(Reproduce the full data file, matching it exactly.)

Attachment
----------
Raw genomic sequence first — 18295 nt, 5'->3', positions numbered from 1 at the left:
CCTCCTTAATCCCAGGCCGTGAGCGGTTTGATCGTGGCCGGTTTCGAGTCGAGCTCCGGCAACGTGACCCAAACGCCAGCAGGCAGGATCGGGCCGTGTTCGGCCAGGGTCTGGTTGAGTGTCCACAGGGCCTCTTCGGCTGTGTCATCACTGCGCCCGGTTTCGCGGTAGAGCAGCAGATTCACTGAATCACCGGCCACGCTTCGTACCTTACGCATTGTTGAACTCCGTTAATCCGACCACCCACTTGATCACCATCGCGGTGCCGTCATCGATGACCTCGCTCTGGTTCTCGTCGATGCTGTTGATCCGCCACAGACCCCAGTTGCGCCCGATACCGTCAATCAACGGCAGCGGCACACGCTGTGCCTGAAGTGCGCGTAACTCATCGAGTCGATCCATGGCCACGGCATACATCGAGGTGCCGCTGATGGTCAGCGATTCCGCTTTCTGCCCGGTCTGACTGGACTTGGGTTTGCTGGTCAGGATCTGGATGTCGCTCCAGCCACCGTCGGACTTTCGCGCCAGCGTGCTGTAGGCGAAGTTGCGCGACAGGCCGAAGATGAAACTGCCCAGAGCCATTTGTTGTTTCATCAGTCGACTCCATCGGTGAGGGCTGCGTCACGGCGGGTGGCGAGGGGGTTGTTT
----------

Raw genomic sequence first — 18295 nt, 5'->3', positions numbered from 1 at the left:
CCTCCTTAATCCCAGGCCGTGAGCGGTTTGATCGTGGCCGGTTTCGAGTCGAGCTCCGGCAACGTGACCCAAACGCCAGCAGGCAGGATCGGGCCGTGTTCGGCCAGGGTCTGGTTGAGTGTCCACAGGGCCTCTTCGGCTGTGTCATCACTGCGCCCGGTTTCGCGGTAGAGCAGCAGATTCACTGAATCACCGGCCACGCTTCGTACCTTACGCATTGTTGAACTCCGTTAATCCGACCACCCACTTGATCACCATCGCGGTGCCGTCATCGATGACCTCGCTCTGGTTCTCGTCGATGCTGTTGATCCGCCACAGACCCCAGTTGCGCCCGATACCGTCAATCAACGGCAGCGGCACACGCTGTGCCTGAAGTGCGCGTAACTCATCGAGTCGATCCATGGCCACGGCATACATCGAGGTGCCGCTGATGGTCAGCGATTCCGCTTTCTGCCCGGTCTGACTGGACTTGGGTTTGCTGGTCAGGATCTGGATGTCGCTCCAGCCACCGTCGGACTTTCGCGCCAGCGTGCTGTAGGCGAAGTTGCGCGACAGGCCGAAGATGAAACTGCCCAGAGCCATTTGTTGTTTCATCAGTCGACTCCATCGGTGAGGGCTGCGTCACGGCGGGTGGCGAGGGGGTTGTTT